Keller’s BBC career began with his appointment by the then Controller, Third Programme, William Glock as Head of Music Talks, and although he spent only a few months in the post, he never really fully stepped out of the role. One of his many inspired innovations as Music Talks Producer was the long-running series “In Short”. Here, a well-known figure in the music world would be invited to come into the studio and record a ten-minute talk on a topic of particular interest to them. Over time, the phrase “In short” became something of an in-house byword used by Keller and his colleagues in letters and memos when summing up a suggestion or matter for discussion.

More often than not, Keller would speak ‘on the hoof’, with no written script. Nonetheless, he had prepared meticulously beforehand mentally and knew exactly what points he would cover and – to the second – how long it would take. (When he did write a script in advance, exact timings are marked at key points in the piece). Such “extempore” talks were often given as lectures at festivals such as Aldeburgh or Cheltenham where they might form a pre-concert event recorded by the BBC for transmission as an interval talk and subsequently transcribed by the Telediphone Department.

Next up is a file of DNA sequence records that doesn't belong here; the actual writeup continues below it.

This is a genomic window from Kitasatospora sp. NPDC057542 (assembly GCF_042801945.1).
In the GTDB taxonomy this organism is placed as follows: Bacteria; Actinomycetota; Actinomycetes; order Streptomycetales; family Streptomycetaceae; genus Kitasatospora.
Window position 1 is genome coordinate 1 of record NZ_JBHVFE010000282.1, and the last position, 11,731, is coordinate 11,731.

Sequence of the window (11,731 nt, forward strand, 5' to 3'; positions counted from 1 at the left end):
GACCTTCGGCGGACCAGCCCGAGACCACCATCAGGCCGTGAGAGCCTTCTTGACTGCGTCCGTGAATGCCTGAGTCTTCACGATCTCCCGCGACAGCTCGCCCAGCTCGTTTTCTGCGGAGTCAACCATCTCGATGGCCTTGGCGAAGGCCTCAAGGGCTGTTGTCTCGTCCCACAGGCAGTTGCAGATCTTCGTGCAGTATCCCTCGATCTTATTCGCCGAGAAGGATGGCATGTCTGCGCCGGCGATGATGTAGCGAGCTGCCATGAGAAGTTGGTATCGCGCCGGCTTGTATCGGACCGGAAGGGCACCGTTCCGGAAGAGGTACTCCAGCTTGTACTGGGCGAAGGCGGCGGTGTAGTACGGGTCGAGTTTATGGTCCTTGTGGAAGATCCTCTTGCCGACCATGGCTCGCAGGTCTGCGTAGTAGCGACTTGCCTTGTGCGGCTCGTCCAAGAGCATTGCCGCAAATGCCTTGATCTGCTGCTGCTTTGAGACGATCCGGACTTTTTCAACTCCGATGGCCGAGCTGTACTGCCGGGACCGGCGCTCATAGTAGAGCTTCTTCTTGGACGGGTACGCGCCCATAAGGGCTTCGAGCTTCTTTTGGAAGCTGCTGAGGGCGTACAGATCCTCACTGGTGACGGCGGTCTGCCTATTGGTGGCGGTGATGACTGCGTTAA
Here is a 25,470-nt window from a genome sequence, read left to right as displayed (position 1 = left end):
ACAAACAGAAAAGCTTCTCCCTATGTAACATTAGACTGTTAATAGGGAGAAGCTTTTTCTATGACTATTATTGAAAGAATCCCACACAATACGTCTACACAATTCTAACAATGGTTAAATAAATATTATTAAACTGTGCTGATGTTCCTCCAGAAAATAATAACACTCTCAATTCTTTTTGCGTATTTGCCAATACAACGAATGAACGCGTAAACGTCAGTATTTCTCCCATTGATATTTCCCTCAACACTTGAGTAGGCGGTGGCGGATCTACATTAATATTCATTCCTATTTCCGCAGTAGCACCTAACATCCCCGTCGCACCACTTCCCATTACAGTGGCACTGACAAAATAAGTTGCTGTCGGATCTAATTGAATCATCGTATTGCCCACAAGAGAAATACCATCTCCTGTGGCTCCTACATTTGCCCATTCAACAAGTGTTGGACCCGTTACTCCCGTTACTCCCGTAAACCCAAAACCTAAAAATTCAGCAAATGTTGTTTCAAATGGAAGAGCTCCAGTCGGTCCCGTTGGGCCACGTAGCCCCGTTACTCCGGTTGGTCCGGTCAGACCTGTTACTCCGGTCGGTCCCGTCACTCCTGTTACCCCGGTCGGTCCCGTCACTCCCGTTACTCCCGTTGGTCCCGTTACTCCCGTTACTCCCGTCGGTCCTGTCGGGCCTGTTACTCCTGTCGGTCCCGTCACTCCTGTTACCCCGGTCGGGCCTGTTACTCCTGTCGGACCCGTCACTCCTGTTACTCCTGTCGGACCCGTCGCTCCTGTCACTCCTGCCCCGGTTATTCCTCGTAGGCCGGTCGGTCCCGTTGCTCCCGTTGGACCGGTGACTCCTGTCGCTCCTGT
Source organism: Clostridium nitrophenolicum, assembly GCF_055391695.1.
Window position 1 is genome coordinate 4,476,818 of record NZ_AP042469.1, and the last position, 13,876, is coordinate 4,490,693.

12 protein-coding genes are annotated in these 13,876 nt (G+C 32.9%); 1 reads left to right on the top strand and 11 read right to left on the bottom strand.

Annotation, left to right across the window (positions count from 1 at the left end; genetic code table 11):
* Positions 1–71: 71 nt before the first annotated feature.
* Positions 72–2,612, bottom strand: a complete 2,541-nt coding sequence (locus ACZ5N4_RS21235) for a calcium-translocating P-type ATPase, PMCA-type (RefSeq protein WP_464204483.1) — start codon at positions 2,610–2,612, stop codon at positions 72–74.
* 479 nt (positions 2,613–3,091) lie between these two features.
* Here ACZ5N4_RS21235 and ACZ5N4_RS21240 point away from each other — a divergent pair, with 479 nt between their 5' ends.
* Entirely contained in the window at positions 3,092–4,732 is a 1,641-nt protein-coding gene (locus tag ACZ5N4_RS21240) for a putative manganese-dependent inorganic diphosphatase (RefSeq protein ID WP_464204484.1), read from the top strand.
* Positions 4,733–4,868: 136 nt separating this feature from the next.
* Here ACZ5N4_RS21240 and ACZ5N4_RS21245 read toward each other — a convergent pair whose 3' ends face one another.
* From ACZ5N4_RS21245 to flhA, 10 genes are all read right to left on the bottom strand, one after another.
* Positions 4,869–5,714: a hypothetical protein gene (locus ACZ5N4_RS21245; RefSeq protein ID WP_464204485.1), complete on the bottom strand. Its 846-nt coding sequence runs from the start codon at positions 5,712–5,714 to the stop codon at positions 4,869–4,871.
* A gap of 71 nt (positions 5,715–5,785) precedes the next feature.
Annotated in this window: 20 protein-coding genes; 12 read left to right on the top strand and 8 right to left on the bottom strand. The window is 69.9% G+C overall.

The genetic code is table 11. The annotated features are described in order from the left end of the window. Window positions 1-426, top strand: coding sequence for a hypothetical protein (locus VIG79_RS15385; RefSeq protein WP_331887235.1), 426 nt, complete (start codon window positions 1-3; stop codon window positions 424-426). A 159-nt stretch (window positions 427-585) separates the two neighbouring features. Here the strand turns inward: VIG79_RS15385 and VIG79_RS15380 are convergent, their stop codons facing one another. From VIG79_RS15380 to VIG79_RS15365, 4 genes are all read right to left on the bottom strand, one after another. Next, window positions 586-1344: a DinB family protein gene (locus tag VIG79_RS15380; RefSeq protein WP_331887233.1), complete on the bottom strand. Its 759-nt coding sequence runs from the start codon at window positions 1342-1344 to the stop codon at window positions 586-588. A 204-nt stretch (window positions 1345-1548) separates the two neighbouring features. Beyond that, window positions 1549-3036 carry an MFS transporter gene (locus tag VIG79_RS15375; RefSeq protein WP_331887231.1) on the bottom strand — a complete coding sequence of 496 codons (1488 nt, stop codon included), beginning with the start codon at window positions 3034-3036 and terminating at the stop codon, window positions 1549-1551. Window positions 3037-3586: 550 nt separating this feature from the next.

A small, but significant number of transcriptions of Keller’s radio broadcasts (both in German and English) are held here in his archive at the University Library, records for which have just been created as part of the ongoing cataloguing project. They range from short, incisive continuity announcements to reviews of recent recordings, to deeply insightful and considered expositions on a range of subjects from his beloved Haydn Quartets to Schoenberg. Examples to whet your appetite include his 4 October 1971 interval talk on the first four notes of Haydn’s String Quartet op.76 no.2 [M320.d.95.144], nicknamed the “fifths” because the opening four notes are a sequence of two falling intervals of a fifth. Or what about his delightful little trailer for a performance of Berg’s Lulu [M260.c.95.37-] broadcast on 21 May 1975 – it begins “I want to make 3 points about Lulu, one highbrow, one middle-brow, one low-brow…”.